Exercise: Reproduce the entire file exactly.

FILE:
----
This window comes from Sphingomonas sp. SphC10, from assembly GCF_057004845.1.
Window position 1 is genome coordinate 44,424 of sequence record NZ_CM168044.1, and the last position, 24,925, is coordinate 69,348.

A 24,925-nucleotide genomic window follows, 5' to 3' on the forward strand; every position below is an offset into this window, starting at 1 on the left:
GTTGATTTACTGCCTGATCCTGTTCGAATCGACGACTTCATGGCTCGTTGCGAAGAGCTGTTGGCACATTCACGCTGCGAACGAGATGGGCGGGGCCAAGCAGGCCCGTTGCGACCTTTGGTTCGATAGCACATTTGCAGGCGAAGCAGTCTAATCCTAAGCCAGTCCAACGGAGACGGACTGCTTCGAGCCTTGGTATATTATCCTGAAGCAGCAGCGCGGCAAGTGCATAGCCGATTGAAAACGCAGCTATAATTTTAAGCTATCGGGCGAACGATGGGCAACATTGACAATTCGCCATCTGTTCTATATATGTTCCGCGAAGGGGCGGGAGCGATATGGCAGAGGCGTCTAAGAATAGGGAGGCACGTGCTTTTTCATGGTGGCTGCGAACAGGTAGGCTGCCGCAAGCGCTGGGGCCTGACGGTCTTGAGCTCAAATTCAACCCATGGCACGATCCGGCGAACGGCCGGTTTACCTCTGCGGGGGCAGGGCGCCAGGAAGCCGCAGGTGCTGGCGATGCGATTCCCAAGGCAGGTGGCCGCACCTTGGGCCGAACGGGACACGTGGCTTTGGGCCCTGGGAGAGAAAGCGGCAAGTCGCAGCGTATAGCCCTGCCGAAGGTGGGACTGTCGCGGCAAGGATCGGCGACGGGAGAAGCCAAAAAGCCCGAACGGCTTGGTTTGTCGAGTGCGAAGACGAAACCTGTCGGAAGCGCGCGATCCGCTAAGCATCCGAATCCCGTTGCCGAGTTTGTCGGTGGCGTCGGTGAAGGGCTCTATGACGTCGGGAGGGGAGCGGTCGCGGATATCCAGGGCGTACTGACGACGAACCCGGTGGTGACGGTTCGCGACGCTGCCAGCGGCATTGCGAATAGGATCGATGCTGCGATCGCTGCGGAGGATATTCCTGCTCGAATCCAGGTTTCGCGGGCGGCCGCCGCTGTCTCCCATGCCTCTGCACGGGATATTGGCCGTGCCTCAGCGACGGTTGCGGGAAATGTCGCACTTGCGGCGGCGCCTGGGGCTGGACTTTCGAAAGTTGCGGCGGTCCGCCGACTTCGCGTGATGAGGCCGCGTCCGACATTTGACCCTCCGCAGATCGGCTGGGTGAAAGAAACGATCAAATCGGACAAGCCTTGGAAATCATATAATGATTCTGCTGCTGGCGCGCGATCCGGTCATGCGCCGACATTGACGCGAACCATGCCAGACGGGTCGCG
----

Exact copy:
This window comes from Sphingomonas sp. SphC10, from assembly GCF_057004845.1.
Window position 1 is genome coordinate 44,424 of sequence record NZ_CM168044.1, and the last position, 24,925, is coordinate 69,348.

A 24,925-nucleotide genomic window follows, 5' to 3' on the forward strand; every position below is an offset into this window, starting at 1 on the left:
GTTGATTTACTGCCTGATCCTGTTCGAATCGACGACTTCATGGCTCGTTGCGAAGAGCTGTTGGCACATTCACGCTGCGAACGAGATGGGCGGGGCCAAGCAGGCCCGTTGCGACCTTTGGTTCGATAGCACATTTGCAGGCGAAGCAGTCTAATCCTAAGCCAGTCCAACGGAGACGGACTGCTTCGAGCCTTGGTATATTATCCTGAAGCAGCAGCGCGGCAAGTGCATAGCCGATTGAAAACGCAGCTATAATTTTAAGCTATCGGGCGAACGATGGGCAACATTGACAATTCGCCATCTGTTCTATATATGTTCCGCGAAGGGGCGGGAGCGATATGGCAGAGGCGTCTAAGAATAGGGAGGCACGTGCTTTTTCATGGTGGCTGCGAACAGGTAGGCTGCCGCAAGCGCTGGGGCCTGACGGTCTTGAGCTCAAATTCAACCCATGGCACGATCCGGCGAACGGCCGGTTTACCTCTGCGGGGGCAGGGCGCCAGGAAGCCGCAGGTGCTGGCGATGCGATTCCCAAGGCAGGTGGCCGCACCTTGGGCCGAACGGGACACGTGGCTTTGGGCCCTGGGAGAGAAAGCGGCAAGTCGCAGCGTATAGCCCTGCCGAAGGTGGGACTGTCGCGGCAAGGATCGGCGACGGGAGAAGCCAAAAAGCCCGAACGGCTTGGTTTGTCGAGTGCGAAGACGAAACCTGTCGGAAGCGCGCGATCCGCTAAGCATCCGAATCCCGTTGCCGAGTTTGTCGGTGGCGTCGGTGAAGGGCTCTATGACGTCGGGAGGGGAGCGGTCGCGGATATCCAGGGCGTACTGACGACGAACCCGGTGGTGACGGTTCGCGACGCTGCCAGCGGCATTGCGAATAGGATCGATGCTGCGATCGCTGCGGAGGATATTCCTGCTCGAATCCAGGTTTCGCGGGCGGCCGCCGCTGTCTCCCATGCCTCTGCACGGGATATTGGCCGTGCCTCAGCGACGGTTGCGGGAAATGTCGCACTTGCGGCGGCGCCTGGGGCTGGACTTTCGAAAGTTGCGGCGGTCCGCCGACTTCGCGTGATGAGGCCGCGTCCGACATTTGACCCTCCGCAGATCGGCTGGGTGAAAGAAACGATCAAATCGGACAAGCCTTGGAAATCATATAATGATTCTGCTGCTGGCGCGCGATCCGGTCATGCGCCGACATTGACGCGAACCATGCCAGACGGGTCGCG